thumbnailFigure 4. mRFP1-positive clones obtained by cloning an RFP-coding device into pUC19. Recombinant E. coli colonies expressing mRFP1. Detection was facilitated via excitation at 505 nm. Manual counting yielded a positive fraction (dark blue markers) of about 92.4% (233 of 252 colonies), cyan markers present negative colonies with poor or no fluorescence.

Directional cloning of an eukaryotic coding sequence

To further explore the capabilities and limits of the cloning method, we chose to amplify the coding region of the Mus musculus microphthalmia-associated transcription factor (Mitf). The oligonucleotides MITF_f and MITF_r (Table 1) were designed for the amplification of a 1270 bp DNA fragment. The regions complementary to the template molecule were 24 or 21 bp in length, respectively, and a TGA stop codon was introduced via an overhang in the reverse primer. The oligonucleotide design was set up for the generation of cohesive ends corresponding to those created by the restriction enzymes SacI and KpnI as shown in Figure 2. It should be noted that with two internal SacI and one internal KpnI recognition sites, this DNA fragment cannot be cloned accordingly into the multiple cloning site of the vector using the conventional restriction-ligation strategy. The cycle number for Taq-based PCR was decreased to 19 in order to reduce the reaction time and the frequency of PCR errors. Following treatment with 5 u E. coli endonuclease V, purified insert DNA fragments were used in five- or 10-fold molar ratios relative to digested and dephosphorylated pBluescript II KS(+). Competent E. coli XL-1 Blue and BL21 strains were used for transformation of the ligation reactions. The five-fold molar excess of insert DNA fragments yielded 137 or 444 colonies, respectively, while the 10-fold excess yielded 83 or 456 colonies, respectively. Consequently, no profound differences were observed from the two different ratios of insert to vector molecules used in the individual ligation reactions. In order to detect the fraction of clones carrying the Mitf target DNA fragment inserted into pBluescript II KS(+) in correct orientation, a colony PCR assay was performed with colonies of both strains. Oligonucleotides Mitf-FL_f and VR2_r (Table 1) were used, with the first being complementary to the insert DNA sequence and the second to the vector backbone in reverse direction relative to the expected insert orientation. All 19 colonies tested were positive (data not shown), indicating the presence of the Mitf coding sequence inside the target plasmid in correct orientation. DNA sequencing of five additional randomly picked clones was performed, each using flanking forward and reverse primers. One clone showed a large plasmid backbone deletion of approximately 1.9 kb. The remaining four clones carried correct junction sites and the expected insert. Despite the relatively large amplicon size for a Taq-based PCR, two clones had full-length inserts free of mutations. The cloned Mitf coding sequence of the other two clones had two or four mutations, respectively.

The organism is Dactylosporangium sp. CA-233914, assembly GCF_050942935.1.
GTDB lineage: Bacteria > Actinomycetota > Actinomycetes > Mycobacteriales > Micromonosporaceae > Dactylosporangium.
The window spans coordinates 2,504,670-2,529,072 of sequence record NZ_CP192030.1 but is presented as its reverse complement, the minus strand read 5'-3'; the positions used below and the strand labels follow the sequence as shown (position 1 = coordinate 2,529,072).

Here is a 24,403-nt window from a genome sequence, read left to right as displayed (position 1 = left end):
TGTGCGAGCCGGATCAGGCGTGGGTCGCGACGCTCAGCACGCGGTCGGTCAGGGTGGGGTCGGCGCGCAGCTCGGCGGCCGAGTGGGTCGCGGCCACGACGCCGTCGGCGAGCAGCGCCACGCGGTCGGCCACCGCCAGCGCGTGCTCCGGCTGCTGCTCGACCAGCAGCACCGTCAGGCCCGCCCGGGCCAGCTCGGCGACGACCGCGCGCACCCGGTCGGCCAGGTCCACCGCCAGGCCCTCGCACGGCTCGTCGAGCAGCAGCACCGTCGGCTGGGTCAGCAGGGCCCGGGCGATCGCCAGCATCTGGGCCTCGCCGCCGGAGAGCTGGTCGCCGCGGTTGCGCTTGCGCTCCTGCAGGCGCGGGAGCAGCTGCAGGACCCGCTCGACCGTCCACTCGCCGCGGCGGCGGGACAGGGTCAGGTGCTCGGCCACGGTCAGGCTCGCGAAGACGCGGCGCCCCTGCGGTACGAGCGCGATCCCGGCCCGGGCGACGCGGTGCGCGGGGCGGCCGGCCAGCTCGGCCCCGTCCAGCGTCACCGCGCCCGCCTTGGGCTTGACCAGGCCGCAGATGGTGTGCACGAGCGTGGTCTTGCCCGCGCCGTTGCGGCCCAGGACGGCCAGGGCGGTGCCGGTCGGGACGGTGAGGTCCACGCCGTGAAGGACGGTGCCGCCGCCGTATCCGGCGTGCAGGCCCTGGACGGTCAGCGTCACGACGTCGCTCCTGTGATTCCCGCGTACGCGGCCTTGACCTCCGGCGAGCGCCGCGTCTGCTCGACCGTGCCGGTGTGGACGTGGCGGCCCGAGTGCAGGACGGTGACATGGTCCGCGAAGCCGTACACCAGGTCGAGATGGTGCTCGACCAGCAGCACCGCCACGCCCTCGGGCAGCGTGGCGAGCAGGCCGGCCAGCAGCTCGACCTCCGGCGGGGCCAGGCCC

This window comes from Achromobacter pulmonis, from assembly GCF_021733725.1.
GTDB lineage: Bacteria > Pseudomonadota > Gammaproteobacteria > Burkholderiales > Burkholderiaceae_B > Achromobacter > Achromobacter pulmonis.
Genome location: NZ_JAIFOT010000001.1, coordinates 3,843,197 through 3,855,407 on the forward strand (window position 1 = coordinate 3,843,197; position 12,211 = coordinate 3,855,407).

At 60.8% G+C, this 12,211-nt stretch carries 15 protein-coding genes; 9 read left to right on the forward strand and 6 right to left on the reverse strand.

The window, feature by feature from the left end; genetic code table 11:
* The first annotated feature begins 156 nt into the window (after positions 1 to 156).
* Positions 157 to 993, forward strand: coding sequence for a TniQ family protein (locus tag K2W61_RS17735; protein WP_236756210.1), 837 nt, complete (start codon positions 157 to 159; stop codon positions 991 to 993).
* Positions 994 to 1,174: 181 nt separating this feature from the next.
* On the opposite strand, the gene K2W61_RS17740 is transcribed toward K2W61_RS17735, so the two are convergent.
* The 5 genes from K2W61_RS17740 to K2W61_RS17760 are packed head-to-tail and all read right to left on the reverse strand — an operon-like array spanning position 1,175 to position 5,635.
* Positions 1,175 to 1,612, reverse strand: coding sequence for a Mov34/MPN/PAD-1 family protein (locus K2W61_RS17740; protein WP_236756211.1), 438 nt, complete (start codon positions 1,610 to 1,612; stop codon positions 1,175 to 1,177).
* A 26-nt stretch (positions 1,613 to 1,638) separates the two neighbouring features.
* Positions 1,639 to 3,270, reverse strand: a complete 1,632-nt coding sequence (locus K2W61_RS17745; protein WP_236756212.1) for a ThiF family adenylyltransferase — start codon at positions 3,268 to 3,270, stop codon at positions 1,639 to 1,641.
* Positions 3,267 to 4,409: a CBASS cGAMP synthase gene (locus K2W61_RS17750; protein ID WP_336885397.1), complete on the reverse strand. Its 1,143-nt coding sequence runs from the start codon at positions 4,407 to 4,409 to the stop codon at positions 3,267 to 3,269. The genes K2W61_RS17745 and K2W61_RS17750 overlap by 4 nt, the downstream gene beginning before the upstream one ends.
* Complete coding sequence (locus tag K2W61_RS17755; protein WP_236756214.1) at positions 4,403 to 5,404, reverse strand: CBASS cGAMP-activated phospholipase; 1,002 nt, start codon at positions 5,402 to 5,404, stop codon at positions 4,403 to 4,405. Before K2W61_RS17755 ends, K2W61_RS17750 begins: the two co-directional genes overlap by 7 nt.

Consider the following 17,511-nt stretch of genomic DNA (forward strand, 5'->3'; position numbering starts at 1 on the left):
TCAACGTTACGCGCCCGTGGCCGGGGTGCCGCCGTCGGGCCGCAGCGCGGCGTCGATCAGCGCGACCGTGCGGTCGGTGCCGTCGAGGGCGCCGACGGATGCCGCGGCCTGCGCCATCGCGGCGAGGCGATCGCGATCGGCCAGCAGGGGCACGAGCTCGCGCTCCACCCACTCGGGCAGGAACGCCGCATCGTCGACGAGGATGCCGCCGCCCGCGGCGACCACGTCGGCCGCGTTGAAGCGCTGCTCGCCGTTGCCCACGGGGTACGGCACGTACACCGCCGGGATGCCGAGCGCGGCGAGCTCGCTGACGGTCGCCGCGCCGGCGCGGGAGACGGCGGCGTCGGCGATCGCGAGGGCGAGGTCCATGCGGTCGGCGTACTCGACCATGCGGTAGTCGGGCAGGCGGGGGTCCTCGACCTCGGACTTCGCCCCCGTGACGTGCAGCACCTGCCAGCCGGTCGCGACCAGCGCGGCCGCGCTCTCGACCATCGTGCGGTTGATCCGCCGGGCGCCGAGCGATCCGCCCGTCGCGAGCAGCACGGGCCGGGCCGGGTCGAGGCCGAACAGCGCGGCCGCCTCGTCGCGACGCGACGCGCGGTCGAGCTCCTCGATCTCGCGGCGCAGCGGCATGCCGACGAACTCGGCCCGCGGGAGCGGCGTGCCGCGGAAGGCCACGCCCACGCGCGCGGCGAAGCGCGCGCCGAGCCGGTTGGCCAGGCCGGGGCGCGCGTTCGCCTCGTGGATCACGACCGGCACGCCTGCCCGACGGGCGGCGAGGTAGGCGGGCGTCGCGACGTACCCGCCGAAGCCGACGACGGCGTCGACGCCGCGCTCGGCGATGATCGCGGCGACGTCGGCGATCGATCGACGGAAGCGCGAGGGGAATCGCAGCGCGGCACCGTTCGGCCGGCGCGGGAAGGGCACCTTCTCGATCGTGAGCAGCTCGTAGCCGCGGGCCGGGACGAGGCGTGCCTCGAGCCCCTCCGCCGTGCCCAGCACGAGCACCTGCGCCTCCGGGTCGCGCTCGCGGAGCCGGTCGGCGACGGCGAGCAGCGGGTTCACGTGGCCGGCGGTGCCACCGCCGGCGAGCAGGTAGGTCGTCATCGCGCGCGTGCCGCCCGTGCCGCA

High fidelity cloning

Although robust, primer extension reactions using Taq DNA polymerase suffer from relatively low fidelity of the enzyme, restricting the cloning of DNA fragments to a maximum length of about 1.5 kb. As shown by Eckert and Kunkel, improvements in fidelity can be reached by optimization of the PCR conditions [54].

Cloning of even larger DNA fragments demands the use of a DNA polymerase with proofreading capability, thus 3′-5′ exonuclease activity. Several polymerases of archeal origin were reported to be unable to amplify deaminated nucleotides efficiently [56]. We found the enzymes Q5 (formulated with or without an aptamer-based inhibitor for hot start functionality), Phusion, PfuUltra II and Deep VentR failing to amplify DNA fragments when dI-containing oligonucleotide primers were used (data not shown).

However, with PfuTurbo C x Hotstart, one exception was found. This Pfu DNA polymerase mutant was engineered to overcome uracil stalling. According to the manufacturer’s description, this enzyme possesses a fidelity equivalent to that of the wild-type protein and allows generation of PCR products exceeding a length of 6 kb [57]. While all other tested proofreading enzymes failed to generate PCR products suitable for endonuclease V-mediated cloning, all three types of recombinants (pIRES2-AmpR, pUC19-mRFP1, pBSK-Mitf) were successfully created by using the Pfu DNA polymerase mutant in place of the Taq enzyme. Without PCR optimization, comparable numbers of colonies were obtained using a molar vector to insert ratio of 1:8 (as summarized in Table 2). Ligation reactions using KpnI-linearized pIRES2-EGFP and PCR products treated with E. coli EndoV yielded 384 ampicillin-resistant colonies. Expression of mRFP1 was detected in 97 out of 113 clones, equivalent to a cloning efficiency of 85.8%. An increased molar vector to insert ratio of 1:10 yielded 170 colonies, of which 153 (90%) were fluorescent. Significantly lower in number, the origin of the 26 positive clones generated using a ratio of 1:8 without EndoV treatment remains unknown. Presumably, in vivo recombination events occurred.

Table 2. Cloning efficiencies using a proofreading DNA polymerase